''I'd imagine we have to break 60 tomorrow to have a chance to win, but hey, stranger things have happened,'' Duval said. ''I've even done it myself.''

Duval shot 59 at the Bob Hope Classic to win in 1999 on his way to reaching No. 1 in the world that year.

Duval and his stepson were tied with Bernhard Langer and 17-year-old Jason Langer, who made two eagles on the last five holes. This Langer tandem won in 2014.

Jack Nicklaus, playing with grandson G.T., opened with a 68.

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Woods' 2018 schedule coming into focus ... or is it?

By Golf Channel DigitalDecember 16, 2017, 5:46 pm

Two weeks after his successful return to competition at the Hero World Challenge, Tiger Woods’ 2018 schedule may be coming into focus.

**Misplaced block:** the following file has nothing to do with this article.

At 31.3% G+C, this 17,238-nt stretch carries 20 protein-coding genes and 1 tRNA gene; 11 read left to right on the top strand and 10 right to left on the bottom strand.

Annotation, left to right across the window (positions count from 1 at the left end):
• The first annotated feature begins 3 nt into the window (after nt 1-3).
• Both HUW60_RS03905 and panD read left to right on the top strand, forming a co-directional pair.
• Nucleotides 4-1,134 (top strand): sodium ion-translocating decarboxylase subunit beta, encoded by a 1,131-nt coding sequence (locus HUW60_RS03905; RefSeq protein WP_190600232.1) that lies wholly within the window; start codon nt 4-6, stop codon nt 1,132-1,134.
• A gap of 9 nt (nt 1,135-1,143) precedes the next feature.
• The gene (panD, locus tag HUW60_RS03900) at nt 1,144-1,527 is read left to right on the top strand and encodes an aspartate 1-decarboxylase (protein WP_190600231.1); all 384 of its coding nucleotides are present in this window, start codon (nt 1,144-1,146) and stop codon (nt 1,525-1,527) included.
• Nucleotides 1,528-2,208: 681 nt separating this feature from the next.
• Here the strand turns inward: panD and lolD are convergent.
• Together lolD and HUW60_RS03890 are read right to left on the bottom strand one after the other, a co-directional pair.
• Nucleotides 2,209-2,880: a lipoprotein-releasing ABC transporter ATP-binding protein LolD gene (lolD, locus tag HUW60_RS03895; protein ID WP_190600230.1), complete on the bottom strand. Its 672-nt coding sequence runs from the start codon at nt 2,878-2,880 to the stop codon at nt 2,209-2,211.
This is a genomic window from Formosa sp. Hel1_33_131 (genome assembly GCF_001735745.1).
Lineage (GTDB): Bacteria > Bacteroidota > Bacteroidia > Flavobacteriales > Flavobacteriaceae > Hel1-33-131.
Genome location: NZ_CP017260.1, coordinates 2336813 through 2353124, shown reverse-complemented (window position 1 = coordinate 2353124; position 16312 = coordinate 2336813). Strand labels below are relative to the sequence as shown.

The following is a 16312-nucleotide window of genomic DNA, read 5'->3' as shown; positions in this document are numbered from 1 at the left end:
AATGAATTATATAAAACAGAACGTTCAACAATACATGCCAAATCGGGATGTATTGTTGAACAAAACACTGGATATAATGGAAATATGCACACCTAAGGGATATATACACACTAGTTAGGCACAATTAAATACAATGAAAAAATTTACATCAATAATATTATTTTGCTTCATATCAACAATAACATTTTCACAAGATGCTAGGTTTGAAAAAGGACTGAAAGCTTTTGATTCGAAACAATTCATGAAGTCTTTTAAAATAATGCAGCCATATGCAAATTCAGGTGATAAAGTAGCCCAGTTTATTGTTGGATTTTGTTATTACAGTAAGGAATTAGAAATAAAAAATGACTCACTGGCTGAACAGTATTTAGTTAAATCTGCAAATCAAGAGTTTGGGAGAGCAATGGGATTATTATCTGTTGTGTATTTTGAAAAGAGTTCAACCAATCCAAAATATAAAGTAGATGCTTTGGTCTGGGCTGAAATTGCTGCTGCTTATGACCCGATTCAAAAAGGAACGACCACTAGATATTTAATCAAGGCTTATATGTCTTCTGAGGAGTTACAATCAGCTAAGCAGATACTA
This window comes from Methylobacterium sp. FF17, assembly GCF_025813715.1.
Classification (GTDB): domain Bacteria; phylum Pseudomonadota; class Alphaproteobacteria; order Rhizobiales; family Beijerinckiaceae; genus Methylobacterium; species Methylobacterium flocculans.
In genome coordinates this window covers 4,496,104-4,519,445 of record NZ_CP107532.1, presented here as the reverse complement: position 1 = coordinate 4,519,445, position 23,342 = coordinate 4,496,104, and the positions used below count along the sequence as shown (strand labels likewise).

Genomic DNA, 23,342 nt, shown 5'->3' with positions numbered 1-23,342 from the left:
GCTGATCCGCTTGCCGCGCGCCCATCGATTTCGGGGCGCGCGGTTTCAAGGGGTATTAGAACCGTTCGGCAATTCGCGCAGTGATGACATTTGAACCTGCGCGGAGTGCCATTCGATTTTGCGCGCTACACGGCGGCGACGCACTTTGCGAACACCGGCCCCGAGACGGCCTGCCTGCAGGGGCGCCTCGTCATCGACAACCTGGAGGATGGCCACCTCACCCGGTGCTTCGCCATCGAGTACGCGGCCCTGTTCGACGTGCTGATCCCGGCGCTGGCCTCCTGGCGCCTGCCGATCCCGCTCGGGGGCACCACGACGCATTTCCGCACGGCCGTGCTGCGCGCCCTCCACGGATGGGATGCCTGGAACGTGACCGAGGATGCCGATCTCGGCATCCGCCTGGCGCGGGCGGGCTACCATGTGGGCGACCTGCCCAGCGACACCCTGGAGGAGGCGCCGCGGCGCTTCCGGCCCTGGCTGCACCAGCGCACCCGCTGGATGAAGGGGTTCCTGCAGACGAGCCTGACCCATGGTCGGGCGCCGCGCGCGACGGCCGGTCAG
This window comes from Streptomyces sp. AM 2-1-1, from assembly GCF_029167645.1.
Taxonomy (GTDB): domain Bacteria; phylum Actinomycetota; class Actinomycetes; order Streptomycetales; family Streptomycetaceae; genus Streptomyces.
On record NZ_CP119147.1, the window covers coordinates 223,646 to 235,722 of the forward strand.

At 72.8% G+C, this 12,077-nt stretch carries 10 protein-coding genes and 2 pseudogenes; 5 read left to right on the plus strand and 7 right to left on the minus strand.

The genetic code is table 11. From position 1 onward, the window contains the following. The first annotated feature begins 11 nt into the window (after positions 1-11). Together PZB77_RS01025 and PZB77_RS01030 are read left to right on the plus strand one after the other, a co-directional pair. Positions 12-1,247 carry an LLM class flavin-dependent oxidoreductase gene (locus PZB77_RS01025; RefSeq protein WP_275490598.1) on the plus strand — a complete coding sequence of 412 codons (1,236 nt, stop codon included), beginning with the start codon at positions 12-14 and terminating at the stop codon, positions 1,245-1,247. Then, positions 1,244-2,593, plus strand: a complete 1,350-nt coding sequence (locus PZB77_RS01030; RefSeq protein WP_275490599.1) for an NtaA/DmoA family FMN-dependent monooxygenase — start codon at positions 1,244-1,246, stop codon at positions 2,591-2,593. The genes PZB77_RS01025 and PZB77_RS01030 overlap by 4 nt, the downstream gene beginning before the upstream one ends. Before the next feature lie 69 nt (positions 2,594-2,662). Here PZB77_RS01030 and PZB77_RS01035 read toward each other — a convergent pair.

Golfweek reported on Saturday that Woods hopes to play the Genesis Open in February according to an unidentified source with “direct knowledge of the situation.”

Woods’ agent Mark Steinberg declined to confirm the 14-time major champion would play the event and told that Woods – who underwent fusion surgery to his lower back in April – is still formulating his ’18 schedule.

Woods’ foundation is the host organization for the Genesis Open and the event supports the Tiger Woods Learning Center in Anaheim, Calif.

The Genesis Open would be Woods’ first start on the PGA Tour since he missed the cut last January at the Farmers Insurance Open.

Rose weathering delayed Indonesian Masters

By Associated PressDecember 16, 2017, 3:52 pm